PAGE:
Yes, I’m an idiot. Because what goes in must be processed by my stomach, make its way through my intestines and well, eventually out. When I was younger I could get away with spicy food not killing me every single time. Now that I’m 34, diagnosed with GERD and no longer dying to prove that “anything you can eat, I can eat hotter”, I go into my spicy food sessions with (a wee bit) more trepidation. It’s kind of like playing Russian Roulette with three bullets in the chamber instead of one.
So when I woke up this morning, picked up my toothbrush and opened my mouth I was horrified. Actually, terrified. The inside of my mouth and my tongue were completely coated in a greenish-black substance. Now, I’m not a religious person, but I prayed to the Holy Habanero right then and there. Please, please, please don’t let me die. I must be dying, right? Is this blood? My stomach is certainly bleeding. It’s coming up into my mouth, right? Oh, I’m dumb. I’m dumb. I’m dumb. I lost my stupid game of Spicy Russian Roulette. Only this time the result was much, much worse than a little bit of gastrointestinal discomfort.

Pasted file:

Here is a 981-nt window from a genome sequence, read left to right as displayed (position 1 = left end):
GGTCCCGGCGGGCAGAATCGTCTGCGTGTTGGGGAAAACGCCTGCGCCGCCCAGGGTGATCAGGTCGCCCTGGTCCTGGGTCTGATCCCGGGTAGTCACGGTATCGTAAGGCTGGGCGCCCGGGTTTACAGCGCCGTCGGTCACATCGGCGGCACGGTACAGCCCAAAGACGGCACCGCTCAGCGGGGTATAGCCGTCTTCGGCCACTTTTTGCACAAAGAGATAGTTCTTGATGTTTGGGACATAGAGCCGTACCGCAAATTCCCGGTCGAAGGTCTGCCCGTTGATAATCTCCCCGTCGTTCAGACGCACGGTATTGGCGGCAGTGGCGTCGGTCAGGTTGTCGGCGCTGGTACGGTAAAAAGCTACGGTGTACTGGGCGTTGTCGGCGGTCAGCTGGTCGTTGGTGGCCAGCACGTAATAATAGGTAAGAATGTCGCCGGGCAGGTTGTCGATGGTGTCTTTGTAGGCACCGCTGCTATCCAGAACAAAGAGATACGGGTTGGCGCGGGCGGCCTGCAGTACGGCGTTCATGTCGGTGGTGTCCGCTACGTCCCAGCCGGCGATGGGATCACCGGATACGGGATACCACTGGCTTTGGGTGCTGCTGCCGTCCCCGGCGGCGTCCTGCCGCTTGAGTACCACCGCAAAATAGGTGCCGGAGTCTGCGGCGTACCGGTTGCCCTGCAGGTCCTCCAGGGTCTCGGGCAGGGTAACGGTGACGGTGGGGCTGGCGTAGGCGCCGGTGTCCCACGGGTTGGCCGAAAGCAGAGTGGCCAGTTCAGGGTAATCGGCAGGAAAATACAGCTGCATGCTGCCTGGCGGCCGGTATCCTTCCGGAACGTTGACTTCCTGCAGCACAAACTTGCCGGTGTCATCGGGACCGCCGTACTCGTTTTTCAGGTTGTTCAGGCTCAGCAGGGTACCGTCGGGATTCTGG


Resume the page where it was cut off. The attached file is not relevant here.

I shakily brushed my teeth and tongue and rinsed my mouth with Listerine. Twice. I then walked downstairs, picked up the laptop and googled “black tongue”. The first few things I read about didn’t sound like what I was going through. In a complete panic at this point, I wondered if I should call my doctor’s office or just go straight to the hospital. I’m going to die!!!
Thankfully my eyes fell onto two words. Pepto Bismol. Hmm, I thought. I ate one of those nasty, chalky tablets last night. Should probably check that out. And with one simple click all of my fears were washed away. Because apparently Pepto tablets can cause this to happen. Whew! I’m going to live!
But I probably didn’t learn my lesson. Still want to try the Trinidad Moruga Scorpion.